DI Frank Farrell has returned to Dumfries to take up a new position, but things aren’t going to go smoothly. DI Farrell has something of a past – he used to be a priest, he has a history of mental illness, he used to be in a relationship with the current wife of his best friend and current boss, he had to change psychiatrists after trying to kiss one (who is now back in his life), and there’s plenty more, but that goes heavily into spoiler territory.
Anyway, when the priest that had Farrell kicked out of the priesthood is savagely murdered and then a pair of young twins are kidnapped, Farrell soon discovers that the two crimes are related. Moreover, the crimes seem to be linked to Farrell’s past and the killer is determined to make it personal. Very personal indeed…
I was chatting with Mrs Puzzle Doctor just before starting reading this one – a random pick from the various 99p bargains on my Kindle – about getting off my bottom and finally start actually writing the book that I’ve been banging on about for ages. That’s what made Brian Flynn start writing, as per an article that he wrote, so I thought I’d get my better half to inspire me. One of the first things that I considered was which tropes of modern crime writing I would embrace and which I would avoid. The first thing was that I was certain that my central character would not have some sort of trauma in his/her background that would continue to plague them. And then I read this book.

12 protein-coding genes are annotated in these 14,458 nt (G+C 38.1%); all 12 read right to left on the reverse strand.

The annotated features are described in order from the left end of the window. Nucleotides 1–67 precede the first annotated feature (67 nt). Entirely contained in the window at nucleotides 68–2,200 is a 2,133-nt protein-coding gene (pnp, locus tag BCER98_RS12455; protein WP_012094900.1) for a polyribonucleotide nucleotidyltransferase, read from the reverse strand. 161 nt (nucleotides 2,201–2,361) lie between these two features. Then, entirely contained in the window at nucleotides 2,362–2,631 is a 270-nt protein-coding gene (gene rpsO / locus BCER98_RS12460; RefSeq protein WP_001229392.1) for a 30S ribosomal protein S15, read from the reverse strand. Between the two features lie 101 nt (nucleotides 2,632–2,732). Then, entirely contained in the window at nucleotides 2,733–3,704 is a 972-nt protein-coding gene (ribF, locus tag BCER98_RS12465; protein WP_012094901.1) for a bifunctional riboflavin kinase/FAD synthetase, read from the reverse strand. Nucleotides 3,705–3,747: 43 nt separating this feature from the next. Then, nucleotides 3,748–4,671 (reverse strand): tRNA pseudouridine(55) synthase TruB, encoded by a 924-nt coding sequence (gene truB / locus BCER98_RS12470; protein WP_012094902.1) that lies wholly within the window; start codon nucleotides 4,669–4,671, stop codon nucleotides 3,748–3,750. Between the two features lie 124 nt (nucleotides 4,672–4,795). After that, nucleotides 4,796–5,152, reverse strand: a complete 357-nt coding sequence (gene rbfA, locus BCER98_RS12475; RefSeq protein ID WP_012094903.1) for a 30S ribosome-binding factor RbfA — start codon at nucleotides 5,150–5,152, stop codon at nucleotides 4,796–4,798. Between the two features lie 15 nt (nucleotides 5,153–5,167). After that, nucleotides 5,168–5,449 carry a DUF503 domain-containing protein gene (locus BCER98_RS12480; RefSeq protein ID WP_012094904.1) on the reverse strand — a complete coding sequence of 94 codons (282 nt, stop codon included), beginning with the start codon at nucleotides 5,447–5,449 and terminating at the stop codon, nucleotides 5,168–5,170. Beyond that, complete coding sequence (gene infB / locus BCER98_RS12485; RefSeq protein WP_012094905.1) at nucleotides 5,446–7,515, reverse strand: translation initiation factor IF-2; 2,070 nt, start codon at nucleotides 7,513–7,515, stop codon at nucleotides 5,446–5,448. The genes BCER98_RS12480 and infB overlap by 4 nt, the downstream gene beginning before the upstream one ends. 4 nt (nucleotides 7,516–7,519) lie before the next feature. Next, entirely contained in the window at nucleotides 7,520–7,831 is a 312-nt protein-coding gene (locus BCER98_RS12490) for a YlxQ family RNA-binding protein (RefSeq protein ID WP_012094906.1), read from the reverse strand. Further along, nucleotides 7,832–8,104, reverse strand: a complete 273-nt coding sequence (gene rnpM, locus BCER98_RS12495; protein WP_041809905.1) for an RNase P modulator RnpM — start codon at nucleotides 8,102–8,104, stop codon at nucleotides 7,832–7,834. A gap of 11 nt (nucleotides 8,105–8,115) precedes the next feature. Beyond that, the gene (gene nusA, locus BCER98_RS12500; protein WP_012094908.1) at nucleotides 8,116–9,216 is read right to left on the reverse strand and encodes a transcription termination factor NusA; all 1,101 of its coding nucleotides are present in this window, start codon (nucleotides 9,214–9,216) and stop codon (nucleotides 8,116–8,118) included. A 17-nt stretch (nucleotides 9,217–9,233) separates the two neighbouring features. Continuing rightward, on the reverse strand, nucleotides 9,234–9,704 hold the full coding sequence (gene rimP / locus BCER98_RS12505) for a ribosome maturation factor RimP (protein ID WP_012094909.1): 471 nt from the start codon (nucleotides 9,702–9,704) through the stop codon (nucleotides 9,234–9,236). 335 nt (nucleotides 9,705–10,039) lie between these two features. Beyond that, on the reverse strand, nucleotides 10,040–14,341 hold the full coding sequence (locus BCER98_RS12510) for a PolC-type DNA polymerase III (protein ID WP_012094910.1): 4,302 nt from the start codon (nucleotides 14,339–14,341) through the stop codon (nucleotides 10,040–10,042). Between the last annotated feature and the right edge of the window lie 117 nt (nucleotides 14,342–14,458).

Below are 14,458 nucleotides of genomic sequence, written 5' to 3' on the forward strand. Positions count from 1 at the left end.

So it’s fair to say that we got off on the wrong foot, this book and I. But I kept reading, as the central plot was intriguing and I was curious where it was going. DC McLeod, the young DC assisting Farrell is an interesting creation and I felt that despite the various issues that Farrell was trying to balance, there was a lot of potential here.
So I kept reading…
OK, let’s take a quick break and say that this has a rating of 4.6/5 on Amazon and 4.17/5 on Goodreads. Just thought I’d add that in.
Usually at this point I’d say that I’m not the target readership. But this probably comes under tartan noir and I’m a massive fan of Stuart MacBride. But I wasn’t a fan of this.
At around the halfway point, the plot takes a very odd turn that makes a somewhat unbelievable plot descend into utter nonsense. I don’t think I’ve been this disappointed with a novel for a long time or as confused as to why nearly everyone else who has read it seems to love it. Seriously, there are no 1/5 scores on Amazon and the only 2/5 score reckons it was “ok”. Much as I think the second half warrants discussion, obviously that goes against my spoiler policy, but put it this way, believers in Father Knox’s Decalogue will not be impressed.
I would love to hear from anyone (and there are plenty of you out there) who read and enjoyed this one. But I can’t recommend this one. Sorry.